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South Carolina Tribal Gaming

In 1993, the Catawba Indian Nation became South Carolina's only federally recognized tribe after they signed an agreement with the U.S. government and the state of South Carolina. The settlement awarded the Catawbas a 700-acre reservation and the right to operate two bingo halls – one on the tribe's original land, and the second at an off-reservation location subject to local approval. The tribe opened a bingo hall on tribal land in Rock Hill.

In December 2005, Judge Joseph Strickland ruled that the Catawba Tribe had the right to operate video poker on its reservation about 10 miles south of Charlotte even though the game was outlawed by the state constitution. The ruling gave the tribe better odds for negotiating for the high-stakes electronic bingo casino they desired, but the tribe's leverage was short-lived.

In March 2007, the South Carolina Supreme Court ruled the Catawba could not operate video poker machines on their reservation, saying the state ban on video poker also applied to the tribe. The tribe attempted to appeal the decision, but the U.S. Supreme Court refused to hear the case. With its leverage gone, the tribe was unable to gain authorization from the state to build the high-stakes bingo facility it wanted.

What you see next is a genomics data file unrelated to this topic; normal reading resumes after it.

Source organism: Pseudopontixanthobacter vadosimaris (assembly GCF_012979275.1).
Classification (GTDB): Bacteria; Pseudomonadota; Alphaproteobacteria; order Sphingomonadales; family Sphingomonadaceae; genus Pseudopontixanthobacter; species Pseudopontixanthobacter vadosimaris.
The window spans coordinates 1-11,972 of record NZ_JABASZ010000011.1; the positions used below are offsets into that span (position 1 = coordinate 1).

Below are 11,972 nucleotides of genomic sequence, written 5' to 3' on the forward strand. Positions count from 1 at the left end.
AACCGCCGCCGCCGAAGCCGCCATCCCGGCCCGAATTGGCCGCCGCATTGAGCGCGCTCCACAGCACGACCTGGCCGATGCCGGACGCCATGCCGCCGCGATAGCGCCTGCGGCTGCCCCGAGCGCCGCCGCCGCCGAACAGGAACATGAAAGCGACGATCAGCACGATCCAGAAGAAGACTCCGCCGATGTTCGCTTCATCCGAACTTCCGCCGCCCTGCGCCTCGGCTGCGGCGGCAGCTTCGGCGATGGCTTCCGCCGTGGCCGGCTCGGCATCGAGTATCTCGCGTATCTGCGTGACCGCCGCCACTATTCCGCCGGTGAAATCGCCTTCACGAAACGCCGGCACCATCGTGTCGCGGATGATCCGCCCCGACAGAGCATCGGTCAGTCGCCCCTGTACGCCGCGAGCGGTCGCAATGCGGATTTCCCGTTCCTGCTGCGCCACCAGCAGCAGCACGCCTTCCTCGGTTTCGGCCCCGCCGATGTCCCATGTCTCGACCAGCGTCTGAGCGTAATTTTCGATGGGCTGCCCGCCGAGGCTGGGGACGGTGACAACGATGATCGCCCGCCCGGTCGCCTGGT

The ruling was a only a temporary setback for the Catawbas, who had closed their bingo facility in 2006 in anticipation of relocating it off tribal land, but were unsuccessful in gaining approval. In summer 2013, the tribe entered the final phase of negotiations with the county to lease a 45,000-square-foot building. In July 2014, the bingo hall opened. The tribe is authorized by the state to allow prizes as large as $100,000.

In May 2017, the Catawba High Stakes Bingo, closed its operation.

In February 2012, two developers announced plans to build an off-reservation Cherokee casino resort on 50 acres in Hilton Head Island. The casino would be operated and the land owned by the United Keetoowah Band of Cherokee Indians of Oklahoma. But the project, which includes a four-star hotel, a golf course and a convention center, did not progress because then-Gov. Nikki Haley publicly opposed it.
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